U.S. Forest Service Chief Victoria Christiansen recently announced Richard Barhydt as the new station director for California and Hawaii at the Pacific Southwest Research Station. As the new director, Barhydt will be responsible for integrating cutting edge science to deliver new knowledge and capabilities to address critical issues facing those who use and benefit from our nation’s forests.
Prior to joining the Forest Service, Barhydt was the deputy director for the Transformative Aeronautics Concepts Program for the National Aeronautics and Space Administration Aeronautics Research Mission Directorate. During his time at NASA, he led the development of early-stage technologies and physics-based tools to support the design of new aircraft.
“We look forward to having Richard join the agency,” said Christiansen. “He brings 15 years of experience leading large research projects and programs across a range of technical disciplines and building partnerships to maintain relevance and deliver research capabilities.”
“I’m excited to join the Forest Service and the Pacific Southwest Research Station,” said Barhydt. “I look forward to PSW continuing to work with its partners in delivering scientific breakthroughs that benefit our nation’s forests.”
In previous positions, Barhydt served as the deputy chief for the Entry Systems and Technology Division at NASA Ames Research Center. His research and development experience in that role supported of a wide range of NASA missions. He provided strategic planning, workforce guidance, personnel planning, and operations support for division staff and laboratory facilities.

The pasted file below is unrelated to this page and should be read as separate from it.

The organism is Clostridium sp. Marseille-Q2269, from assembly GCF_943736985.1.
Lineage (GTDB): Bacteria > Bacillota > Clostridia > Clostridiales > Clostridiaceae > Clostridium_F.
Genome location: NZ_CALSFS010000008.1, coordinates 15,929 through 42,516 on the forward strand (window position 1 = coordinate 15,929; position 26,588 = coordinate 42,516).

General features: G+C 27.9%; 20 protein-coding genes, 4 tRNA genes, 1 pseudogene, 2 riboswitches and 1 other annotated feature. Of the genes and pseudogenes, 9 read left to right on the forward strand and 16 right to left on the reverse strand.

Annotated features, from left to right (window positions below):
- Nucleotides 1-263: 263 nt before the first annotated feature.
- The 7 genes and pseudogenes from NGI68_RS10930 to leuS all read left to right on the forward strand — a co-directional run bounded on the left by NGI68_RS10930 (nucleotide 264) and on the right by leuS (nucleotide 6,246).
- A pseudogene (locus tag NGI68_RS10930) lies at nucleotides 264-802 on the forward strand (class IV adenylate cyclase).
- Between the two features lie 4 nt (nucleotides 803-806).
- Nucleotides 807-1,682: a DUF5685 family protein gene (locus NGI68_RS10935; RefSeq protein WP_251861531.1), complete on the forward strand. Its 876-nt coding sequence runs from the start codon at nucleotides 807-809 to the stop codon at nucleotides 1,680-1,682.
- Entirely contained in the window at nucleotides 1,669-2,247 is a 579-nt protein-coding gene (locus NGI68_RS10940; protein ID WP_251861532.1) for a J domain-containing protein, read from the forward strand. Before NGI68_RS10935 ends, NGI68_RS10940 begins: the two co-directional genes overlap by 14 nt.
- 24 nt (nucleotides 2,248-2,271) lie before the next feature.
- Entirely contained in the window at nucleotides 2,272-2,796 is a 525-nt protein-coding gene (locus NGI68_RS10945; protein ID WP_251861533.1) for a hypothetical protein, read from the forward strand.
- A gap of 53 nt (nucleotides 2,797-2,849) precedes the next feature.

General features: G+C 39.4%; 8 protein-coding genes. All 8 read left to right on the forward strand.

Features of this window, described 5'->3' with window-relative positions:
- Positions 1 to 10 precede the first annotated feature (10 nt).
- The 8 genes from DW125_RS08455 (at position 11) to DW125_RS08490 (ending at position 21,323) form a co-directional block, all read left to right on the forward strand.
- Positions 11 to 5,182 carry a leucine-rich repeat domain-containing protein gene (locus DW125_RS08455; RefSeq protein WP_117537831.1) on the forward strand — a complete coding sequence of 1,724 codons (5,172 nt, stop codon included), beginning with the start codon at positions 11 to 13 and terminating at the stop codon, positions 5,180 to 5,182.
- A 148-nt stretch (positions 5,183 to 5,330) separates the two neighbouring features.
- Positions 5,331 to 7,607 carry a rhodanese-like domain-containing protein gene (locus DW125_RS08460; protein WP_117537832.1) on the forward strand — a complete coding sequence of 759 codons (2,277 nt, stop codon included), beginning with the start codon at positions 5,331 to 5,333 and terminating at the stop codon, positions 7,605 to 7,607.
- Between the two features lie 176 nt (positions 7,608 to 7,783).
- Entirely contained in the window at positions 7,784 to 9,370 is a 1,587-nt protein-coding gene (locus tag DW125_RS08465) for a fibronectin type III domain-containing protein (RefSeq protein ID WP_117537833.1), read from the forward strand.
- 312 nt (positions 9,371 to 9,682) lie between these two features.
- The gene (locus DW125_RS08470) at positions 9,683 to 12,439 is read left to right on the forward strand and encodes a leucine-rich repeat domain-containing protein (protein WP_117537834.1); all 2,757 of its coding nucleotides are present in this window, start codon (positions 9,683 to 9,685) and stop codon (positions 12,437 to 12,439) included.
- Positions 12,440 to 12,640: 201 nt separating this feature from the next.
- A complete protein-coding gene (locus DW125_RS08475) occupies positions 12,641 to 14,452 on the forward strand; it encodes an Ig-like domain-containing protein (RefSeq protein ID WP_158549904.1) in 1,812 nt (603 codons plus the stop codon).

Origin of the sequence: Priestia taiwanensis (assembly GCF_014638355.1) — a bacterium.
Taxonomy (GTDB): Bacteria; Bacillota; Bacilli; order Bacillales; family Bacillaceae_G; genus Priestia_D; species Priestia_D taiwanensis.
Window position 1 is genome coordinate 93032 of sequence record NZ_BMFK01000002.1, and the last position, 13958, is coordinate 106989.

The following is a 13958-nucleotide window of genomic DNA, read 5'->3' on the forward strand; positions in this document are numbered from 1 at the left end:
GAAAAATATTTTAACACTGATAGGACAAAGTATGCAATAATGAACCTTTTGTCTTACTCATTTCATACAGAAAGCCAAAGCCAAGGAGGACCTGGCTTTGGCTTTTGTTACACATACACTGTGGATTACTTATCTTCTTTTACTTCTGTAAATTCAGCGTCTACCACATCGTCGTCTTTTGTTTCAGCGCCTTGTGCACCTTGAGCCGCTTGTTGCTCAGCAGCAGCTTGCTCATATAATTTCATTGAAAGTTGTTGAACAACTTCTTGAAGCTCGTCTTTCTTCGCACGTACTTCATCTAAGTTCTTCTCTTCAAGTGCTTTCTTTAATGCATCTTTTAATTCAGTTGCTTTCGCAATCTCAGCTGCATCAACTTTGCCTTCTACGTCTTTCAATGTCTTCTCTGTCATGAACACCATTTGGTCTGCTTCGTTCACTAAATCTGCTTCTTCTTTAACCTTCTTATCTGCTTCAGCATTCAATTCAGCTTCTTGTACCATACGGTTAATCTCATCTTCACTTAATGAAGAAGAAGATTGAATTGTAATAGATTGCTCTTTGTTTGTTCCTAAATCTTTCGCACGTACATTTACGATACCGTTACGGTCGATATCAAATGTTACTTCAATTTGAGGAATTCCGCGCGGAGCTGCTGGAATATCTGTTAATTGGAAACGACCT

Barhydt’s educational background includes a master of science degree in aeronautics and astronautics from Massachusetts Institute of Technology and a bachelor of science degree in aerospace engineering sciences from the University of Colorado.
Headquartered in Albany, California, the Pacific Southwest Research Station is part of the U.S. Forest Service’s Research and Development branch developing and communicating science needed to sustain forest ecosystems and other benefits to nature and society.
Pacific Southwest Research Station scientists are engaged in research across a network of 14 experimental watersheds, ranges and forests and eight research facilities in California, Hawaii and the U.S.-affiliated Pacific Islands. Research is organized into five research units: conservation of biodiversity, ecosystem function and health, fire and fuels, urban ecosystems and social dynamics, as well as Pacific Islands forestry.
For more information, visit fs.fed.us/psw.